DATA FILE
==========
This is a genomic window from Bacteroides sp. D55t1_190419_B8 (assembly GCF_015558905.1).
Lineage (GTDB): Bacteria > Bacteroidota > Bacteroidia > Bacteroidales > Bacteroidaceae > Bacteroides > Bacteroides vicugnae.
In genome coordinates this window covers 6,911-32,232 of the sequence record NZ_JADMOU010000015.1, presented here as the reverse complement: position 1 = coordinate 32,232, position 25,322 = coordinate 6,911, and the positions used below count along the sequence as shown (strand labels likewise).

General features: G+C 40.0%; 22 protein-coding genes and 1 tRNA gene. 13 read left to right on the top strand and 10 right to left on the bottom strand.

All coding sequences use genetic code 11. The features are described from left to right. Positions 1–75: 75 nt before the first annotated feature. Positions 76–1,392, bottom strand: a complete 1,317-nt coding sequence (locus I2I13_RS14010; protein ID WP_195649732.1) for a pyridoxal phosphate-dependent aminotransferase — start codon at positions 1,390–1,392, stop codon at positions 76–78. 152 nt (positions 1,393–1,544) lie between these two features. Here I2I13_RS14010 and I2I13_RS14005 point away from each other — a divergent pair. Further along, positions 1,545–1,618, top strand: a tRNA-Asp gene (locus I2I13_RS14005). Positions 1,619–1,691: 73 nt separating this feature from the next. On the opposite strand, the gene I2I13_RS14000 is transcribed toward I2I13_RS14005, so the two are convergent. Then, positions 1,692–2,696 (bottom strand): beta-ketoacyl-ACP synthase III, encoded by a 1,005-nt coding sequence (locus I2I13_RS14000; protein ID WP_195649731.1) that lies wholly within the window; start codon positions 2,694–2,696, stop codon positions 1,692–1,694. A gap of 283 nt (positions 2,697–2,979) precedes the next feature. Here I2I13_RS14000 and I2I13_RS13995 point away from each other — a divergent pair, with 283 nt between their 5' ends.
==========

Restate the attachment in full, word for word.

This is a genomic window from Bacteroides sp. D55t1_190419_B8 (assembly GCF_015558905.1).
Lineage (GTDB): Bacteria > Bacteroidota > Bacteroidia > Bacteroidales > Bacteroidaceae > Bacteroides > Bacteroides vicugnae.
In genome coordinates this window covers 6,911-32,232 of the sequence record NZ_JADMOU010000015.1, presented here as the reverse complement: position 1 = coordinate 32,232, position 25,322 = coordinate 6,911, and the positions used below count along the sequence as shown (strand labels likewise).

General features: G+C 40.0%; 22 protein-coding genes and 1 tRNA gene. 13 read left to right on the top strand and 10 right to left on the bottom strand.

All coding sequences use genetic code 11. The features are described from left to right. Positions 1–75: 75 nt before the first annotated feature. Positions 76–1,392, bottom strand: a complete 1,317-nt coding sequence (locus I2I13_RS14010; protein ID WP_195649732.1) for a pyridoxal phosphate-dependent aminotransferase — start codon at positions 1,390–1,392, stop codon at positions 76–78. 152 nt (positions 1,393–1,544) lie between these two features. Here I2I13_RS14010 and I2I13_RS14005 point away from each other — a divergent pair. Further along, positions 1,545–1,618, top strand: a tRNA-Asp gene (locus I2I13_RS14005). Positions 1,619–1,691: 73 nt separating this feature from the next. On the opposite strand, the gene I2I13_RS14000 is transcribed toward I2I13_RS14005, so the two are convergent. Then, positions 1,692–2,696 (bottom strand): beta-ketoacyl-ACP synthase III, encoded by a 1,005-nt coding sequence (locus I2I13_RS14000; protein ID WP_195649731.1) that lies wholly within the window; start codon positions 2,694–2,696, stop codon positions 1,692–1,694. A gap of 283 nt (positions 2,697–2,979) precedes the next feature. Here I2I13_RS14000 and I2I13_RS13995 point away from each other — a divergent pair, with 283 nt between their 5' ends.